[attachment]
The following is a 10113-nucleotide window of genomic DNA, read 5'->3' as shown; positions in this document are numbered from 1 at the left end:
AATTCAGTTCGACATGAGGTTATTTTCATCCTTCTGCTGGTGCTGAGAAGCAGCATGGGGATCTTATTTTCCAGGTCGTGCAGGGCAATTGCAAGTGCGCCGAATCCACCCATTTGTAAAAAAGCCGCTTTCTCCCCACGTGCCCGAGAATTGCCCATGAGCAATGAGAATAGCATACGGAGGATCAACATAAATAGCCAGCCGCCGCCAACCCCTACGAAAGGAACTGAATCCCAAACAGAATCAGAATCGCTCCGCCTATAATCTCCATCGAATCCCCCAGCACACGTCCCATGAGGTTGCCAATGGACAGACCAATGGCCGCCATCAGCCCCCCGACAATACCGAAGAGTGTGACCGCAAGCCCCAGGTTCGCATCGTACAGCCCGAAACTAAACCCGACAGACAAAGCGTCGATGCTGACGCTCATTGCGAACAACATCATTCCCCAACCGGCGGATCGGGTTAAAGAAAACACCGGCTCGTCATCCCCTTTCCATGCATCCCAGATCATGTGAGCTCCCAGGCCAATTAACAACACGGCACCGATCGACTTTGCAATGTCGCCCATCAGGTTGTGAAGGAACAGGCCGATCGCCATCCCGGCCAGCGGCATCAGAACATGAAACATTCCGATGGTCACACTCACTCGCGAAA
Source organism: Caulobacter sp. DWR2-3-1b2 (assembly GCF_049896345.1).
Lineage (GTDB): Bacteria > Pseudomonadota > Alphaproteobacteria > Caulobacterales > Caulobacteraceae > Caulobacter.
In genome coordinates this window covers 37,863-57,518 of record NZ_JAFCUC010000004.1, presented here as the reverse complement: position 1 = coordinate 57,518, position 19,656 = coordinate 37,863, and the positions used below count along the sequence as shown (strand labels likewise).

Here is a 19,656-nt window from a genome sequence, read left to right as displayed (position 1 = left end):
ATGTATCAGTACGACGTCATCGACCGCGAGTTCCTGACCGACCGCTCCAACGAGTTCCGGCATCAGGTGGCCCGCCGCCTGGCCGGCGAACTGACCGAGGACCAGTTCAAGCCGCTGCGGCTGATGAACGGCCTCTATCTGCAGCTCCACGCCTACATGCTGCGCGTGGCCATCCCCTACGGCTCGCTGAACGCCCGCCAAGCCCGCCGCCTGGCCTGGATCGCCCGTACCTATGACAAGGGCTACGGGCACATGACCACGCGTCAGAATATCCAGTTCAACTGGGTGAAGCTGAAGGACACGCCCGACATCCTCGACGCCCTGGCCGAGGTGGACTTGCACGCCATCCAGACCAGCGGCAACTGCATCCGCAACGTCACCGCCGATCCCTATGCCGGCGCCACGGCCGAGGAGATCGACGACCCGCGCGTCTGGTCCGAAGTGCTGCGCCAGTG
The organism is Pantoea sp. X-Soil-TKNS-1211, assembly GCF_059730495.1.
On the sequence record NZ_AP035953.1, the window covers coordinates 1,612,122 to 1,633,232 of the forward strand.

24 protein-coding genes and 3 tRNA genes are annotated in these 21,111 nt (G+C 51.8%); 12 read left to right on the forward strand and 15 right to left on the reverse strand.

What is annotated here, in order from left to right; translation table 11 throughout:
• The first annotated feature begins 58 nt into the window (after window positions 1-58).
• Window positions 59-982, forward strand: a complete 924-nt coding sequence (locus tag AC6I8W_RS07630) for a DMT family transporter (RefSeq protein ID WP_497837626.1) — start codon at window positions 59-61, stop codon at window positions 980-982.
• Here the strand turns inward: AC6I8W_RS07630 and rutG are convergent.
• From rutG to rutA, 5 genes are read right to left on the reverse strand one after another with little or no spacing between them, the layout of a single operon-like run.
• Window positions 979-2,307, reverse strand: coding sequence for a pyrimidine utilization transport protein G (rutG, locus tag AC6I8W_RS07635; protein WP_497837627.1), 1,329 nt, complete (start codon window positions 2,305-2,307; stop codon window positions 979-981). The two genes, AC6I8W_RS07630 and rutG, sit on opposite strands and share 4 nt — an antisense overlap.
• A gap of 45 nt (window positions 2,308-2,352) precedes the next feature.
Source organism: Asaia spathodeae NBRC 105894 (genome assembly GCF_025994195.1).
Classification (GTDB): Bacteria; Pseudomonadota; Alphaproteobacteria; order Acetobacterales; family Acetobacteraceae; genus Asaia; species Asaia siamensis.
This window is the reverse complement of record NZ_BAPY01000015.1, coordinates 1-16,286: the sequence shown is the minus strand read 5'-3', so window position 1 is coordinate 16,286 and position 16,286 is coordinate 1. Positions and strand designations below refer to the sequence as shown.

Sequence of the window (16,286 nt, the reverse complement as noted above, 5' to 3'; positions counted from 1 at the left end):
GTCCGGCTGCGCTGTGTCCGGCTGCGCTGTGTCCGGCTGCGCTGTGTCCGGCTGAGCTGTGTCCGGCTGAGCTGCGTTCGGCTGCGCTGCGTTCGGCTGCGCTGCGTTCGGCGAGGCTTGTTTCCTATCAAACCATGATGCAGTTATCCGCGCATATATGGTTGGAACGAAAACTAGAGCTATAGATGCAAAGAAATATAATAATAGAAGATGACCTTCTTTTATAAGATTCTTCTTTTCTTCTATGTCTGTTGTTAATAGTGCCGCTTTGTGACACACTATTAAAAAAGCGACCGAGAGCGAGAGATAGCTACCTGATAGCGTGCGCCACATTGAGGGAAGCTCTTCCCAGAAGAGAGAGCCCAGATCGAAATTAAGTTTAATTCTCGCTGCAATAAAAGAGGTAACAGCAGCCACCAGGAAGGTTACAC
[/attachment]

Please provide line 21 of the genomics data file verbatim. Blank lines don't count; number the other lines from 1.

Sequence of the window (16,286 nt, the reverse complement as noted above, 5' to 3'; positions counted from 1 at the left end):